You can play a play warm, you can play a play cold. You can play a play young, you can play a play old. The sky is the limit, when you put on a play. For a play can be played – at any age!

This is (more or less) the thesis behind the “mixed” productions at Salem’s Enlightened Theatrics. Each season, the theater includes a production that showcases – or mixes – youth performers alongside seasoned professionals.

A dress rehearsal shot from “Seussical the Musical.” Credit Chris Clarke Photography.

This December, Enlightened is presenting “Seussical The Musical,” with support from the Oregon Cultural Trust. The features the most beloved characters from Dr. Seuss’s stories, including TheCat in the Hat, the Grinch and Horton, the elephant with remarkable hearing. Enlightened’s 24-member cast includes 13 youth performers, aged 10-17.

“It’s hard to get work unless you’ve had experience,” says Jessica Peterson, Enlightend’s executive director. “We offer that opportunity; to really understand what it looks like to put up a production.”

Peterson says that, in her conversations with the performers’ parents, she learned most of the youth actors have never performed in a fully staged production. A mixed production, Peterson says, combines education with on-the-job training.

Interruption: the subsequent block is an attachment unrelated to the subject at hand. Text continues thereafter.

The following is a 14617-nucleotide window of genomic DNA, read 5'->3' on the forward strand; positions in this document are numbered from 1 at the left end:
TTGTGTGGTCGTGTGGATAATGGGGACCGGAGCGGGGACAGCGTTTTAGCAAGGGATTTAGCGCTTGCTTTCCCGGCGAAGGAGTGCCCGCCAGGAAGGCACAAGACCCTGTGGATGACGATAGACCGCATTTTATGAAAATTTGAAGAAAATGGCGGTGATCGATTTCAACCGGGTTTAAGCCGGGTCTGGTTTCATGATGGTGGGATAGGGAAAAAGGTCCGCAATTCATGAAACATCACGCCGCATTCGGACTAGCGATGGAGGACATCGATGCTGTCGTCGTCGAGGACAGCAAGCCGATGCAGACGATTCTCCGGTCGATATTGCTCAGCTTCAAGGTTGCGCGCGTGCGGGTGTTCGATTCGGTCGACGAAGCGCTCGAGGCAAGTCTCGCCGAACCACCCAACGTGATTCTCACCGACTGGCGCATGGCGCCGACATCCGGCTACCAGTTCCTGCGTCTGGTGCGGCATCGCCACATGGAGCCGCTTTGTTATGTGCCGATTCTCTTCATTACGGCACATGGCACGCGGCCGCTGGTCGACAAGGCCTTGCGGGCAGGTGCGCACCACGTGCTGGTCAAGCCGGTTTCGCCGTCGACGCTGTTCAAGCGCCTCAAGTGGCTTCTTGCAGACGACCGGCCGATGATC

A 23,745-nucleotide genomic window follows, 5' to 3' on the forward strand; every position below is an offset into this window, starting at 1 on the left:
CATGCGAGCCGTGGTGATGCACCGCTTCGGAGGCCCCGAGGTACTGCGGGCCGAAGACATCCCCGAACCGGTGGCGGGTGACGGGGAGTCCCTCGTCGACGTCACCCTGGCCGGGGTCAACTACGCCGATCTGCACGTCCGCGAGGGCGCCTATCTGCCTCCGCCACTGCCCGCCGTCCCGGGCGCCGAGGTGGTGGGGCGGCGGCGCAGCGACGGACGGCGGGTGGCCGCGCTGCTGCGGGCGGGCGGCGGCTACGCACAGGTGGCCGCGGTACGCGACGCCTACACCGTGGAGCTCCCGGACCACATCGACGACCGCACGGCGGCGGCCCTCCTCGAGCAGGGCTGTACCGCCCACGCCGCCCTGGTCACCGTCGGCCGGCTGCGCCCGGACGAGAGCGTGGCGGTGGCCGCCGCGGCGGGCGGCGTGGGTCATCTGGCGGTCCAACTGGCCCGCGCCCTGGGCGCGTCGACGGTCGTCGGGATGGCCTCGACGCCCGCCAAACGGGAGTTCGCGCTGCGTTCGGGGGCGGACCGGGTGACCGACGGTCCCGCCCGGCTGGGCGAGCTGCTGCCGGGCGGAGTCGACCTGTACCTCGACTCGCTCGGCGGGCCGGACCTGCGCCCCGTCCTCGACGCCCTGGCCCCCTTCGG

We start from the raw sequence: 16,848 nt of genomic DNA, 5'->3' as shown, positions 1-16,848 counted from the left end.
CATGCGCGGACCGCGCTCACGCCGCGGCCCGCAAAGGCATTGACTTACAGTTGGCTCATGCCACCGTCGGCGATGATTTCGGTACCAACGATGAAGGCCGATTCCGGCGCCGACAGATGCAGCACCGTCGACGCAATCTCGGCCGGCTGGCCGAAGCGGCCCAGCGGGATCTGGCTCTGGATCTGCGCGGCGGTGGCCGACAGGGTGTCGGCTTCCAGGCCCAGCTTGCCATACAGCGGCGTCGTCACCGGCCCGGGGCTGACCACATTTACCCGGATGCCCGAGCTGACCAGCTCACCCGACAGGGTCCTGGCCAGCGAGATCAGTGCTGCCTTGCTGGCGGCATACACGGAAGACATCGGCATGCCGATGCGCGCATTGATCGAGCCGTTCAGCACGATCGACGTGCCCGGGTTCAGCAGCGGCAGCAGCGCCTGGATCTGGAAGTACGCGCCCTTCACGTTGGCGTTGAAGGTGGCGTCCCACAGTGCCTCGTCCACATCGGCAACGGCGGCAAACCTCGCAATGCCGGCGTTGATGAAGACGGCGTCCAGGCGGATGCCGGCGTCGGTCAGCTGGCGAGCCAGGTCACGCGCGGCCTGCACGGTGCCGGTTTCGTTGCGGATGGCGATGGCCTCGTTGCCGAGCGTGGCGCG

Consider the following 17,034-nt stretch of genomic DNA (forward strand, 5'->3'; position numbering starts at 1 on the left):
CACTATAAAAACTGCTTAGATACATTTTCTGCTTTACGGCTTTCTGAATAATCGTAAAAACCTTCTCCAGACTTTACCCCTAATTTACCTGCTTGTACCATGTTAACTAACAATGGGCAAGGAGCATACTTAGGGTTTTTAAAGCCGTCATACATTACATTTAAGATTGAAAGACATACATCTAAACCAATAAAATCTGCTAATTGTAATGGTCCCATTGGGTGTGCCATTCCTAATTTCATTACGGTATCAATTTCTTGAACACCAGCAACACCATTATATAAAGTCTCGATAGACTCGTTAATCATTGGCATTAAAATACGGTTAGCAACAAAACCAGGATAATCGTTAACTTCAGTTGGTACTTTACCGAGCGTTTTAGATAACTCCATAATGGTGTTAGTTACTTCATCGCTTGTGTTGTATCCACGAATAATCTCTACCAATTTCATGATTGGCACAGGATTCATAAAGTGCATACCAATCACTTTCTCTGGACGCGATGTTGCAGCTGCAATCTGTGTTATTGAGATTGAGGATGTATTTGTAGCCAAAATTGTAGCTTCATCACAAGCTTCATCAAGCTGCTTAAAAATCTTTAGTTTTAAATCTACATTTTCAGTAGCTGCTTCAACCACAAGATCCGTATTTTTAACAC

“The biggest takeaway is that real world application,” says Peterson.

Written by Lynn Ahrens and Stephen Flaherty – the duo behind “Once on this Island” – the musical tells the familiar story of Jojo, a young boy who encounters all Suess’s fantastical characters. Danielle Valentine, a Portland actor and educator, directs.

Although the subject matter is cartoonish, Peterson says the creative team has envisioned a more human approach to the staging.

Michael Bentea, Enlightened’s communications director and the show’s choreographer, says that “Seussical” is more serious than it might appear at first glance, “once you really start dissecting the show and listening to the songs and what the characters are saying. It’s Shakespearean in its ability to just tap into all of those raw human emotions.”

“To work alongside other performers who are professionals in this industry and learn from them, that’s the opportunity that this production provides,” says Bentea.

Maybe next year, the kids will be doing “Hamlet.”

Note: Performances are scheduled for Dec. 9-11 ad Dec. 16-18 at Salem’s Historic Grand Theatre. Tickets at

Story by Max Tapogna.